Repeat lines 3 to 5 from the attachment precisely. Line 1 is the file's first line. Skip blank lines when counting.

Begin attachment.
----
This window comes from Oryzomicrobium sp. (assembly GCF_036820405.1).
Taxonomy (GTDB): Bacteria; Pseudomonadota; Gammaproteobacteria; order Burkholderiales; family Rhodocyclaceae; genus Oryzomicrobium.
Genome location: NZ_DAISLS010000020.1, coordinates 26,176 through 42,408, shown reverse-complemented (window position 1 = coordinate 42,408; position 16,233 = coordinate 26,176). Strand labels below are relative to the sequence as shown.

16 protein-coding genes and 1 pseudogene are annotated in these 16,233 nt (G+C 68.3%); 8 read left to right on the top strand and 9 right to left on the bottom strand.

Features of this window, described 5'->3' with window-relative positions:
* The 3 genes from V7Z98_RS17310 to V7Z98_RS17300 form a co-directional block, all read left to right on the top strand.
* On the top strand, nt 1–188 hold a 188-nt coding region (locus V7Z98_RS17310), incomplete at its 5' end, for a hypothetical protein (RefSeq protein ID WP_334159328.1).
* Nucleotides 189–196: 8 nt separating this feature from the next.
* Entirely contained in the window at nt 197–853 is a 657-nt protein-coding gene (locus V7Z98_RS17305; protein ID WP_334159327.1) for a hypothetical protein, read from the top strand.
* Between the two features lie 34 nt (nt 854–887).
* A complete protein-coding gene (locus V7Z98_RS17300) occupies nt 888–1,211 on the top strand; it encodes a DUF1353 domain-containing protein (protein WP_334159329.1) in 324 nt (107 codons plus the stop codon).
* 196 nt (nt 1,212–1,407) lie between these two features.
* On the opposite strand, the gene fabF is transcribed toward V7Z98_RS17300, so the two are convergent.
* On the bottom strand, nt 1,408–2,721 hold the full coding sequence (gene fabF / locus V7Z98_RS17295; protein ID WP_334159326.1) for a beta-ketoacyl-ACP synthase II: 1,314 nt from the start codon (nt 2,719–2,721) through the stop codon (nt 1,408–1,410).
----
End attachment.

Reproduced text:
Genome location: NZ_DAISLS010000020.1, coordinates 26,176 through 42,408, shown reverse-complemented (window position 1 = coordinate 42,408; position 16,233 = coordinate 26,176). Strand labels below are relative to the sequence as shown.

16 protein-coding genes and 1 pseudogene are annotated in these 16,233 nt (G+C 68.3%); 8 read left to right on the top strand and 9 right to left on the bottom strand.

Features of this window, described 5'->3' with window-relative positions: